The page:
“O Jerusalem, Jerusalem, the one who kills the prophets and stones those who are sent to her! How often I wanted to gather your children together, as a hen gathers her chicks under her wings, but you were not willing!" (Matthew 23:37).
At the time of the Second Temple, the Samaritans stood out as a special cult. Jesus had a conversation with a Samaritan woman about the Temple in Jerusalem and He put forth a paradoxical thesis,
"Jesus said to her, 'Woman, believe Me, the hour is coming when you will neither on this mountain, nor in Jerusalem, worship the Father.... But the hour is coming, and now is, when the true worshipers will worship the Father in spirit and truth; for the Father is seeking such to worship Him" (John 4:21 and 23).
In other words, Jesus affirmed universal, ecumenical principles that broke the established national and geographical boundaries of spirituality. John, the disciple of Jesus, echoed this principle in the most mysterious, elusive book of the New Testament, the Apocalypse (Revelation),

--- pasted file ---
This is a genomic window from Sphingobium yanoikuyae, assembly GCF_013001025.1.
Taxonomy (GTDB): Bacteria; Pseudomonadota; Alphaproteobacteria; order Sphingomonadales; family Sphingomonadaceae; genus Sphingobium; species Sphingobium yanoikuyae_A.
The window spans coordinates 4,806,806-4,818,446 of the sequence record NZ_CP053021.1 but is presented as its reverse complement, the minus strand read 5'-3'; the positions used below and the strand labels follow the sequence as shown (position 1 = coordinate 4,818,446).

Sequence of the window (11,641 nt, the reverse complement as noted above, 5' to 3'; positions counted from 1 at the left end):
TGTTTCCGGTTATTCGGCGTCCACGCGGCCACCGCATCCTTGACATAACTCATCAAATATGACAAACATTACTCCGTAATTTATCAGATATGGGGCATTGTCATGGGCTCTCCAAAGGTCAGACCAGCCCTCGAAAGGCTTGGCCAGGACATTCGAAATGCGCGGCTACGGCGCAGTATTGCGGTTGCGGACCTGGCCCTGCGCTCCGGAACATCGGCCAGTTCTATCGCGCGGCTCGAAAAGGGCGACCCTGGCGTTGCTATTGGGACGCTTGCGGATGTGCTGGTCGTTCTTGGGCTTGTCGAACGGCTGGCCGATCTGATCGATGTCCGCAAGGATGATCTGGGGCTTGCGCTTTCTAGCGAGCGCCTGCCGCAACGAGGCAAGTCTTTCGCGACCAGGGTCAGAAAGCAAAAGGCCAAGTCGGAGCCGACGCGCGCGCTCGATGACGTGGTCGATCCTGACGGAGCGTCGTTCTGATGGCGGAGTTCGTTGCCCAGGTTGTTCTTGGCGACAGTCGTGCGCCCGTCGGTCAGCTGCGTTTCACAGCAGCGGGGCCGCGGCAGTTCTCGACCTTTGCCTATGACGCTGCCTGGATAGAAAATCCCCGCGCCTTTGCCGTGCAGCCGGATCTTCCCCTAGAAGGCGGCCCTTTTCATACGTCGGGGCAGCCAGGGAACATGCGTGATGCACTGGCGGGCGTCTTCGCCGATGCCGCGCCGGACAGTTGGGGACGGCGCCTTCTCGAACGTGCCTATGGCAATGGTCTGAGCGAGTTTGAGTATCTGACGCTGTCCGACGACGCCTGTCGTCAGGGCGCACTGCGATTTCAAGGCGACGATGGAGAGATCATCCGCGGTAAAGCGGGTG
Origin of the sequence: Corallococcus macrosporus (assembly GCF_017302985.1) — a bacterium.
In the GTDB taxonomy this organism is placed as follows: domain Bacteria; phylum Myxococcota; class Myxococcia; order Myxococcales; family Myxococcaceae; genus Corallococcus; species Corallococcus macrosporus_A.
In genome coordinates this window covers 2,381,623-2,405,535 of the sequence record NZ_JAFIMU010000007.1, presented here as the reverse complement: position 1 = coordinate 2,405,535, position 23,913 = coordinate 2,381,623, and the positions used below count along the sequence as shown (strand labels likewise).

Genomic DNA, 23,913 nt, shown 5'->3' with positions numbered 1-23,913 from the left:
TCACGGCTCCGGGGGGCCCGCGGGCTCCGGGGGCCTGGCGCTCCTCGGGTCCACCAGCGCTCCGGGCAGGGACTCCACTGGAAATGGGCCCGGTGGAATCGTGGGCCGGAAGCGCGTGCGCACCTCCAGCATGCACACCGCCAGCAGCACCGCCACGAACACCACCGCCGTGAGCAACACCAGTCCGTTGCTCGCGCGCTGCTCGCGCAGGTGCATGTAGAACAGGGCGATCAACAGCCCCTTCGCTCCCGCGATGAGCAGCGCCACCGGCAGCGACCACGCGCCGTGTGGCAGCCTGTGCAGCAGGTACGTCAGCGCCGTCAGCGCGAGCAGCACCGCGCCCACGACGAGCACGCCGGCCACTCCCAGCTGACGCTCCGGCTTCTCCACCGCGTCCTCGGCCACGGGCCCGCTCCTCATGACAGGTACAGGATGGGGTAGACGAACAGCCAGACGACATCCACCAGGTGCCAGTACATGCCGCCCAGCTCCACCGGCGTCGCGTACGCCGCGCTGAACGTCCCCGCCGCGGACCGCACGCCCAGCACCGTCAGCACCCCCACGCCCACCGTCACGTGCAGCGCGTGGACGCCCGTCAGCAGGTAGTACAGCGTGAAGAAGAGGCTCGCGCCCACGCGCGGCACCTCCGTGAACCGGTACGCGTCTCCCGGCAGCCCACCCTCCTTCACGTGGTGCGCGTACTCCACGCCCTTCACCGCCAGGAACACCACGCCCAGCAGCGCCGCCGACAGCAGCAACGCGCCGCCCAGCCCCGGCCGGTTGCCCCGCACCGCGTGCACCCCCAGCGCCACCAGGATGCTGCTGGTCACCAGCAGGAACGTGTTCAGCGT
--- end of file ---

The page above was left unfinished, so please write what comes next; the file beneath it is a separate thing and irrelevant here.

"Then I, John, saw the holy city, New Jerusalem, coming down out of heaven from God, prepared as a bride adorned for her husband. And I heard a loud voice from heaven saying, 'Behold, the tabernacle of God is with men, and He will dwell with them, and they shall be His people. God Himself will be with them and be their God'" (Revelation 21: 2-3).
In other words, John's vision of Jerusalem was not earthly city built by men, but rather a spiritual, heavenly realm.
In the 4th - 5th centuries AD,
pilgrims and followers of the new religious doctrine rushed to Palestine and the term "Holy Land" came into use in relation to the Land of Israel.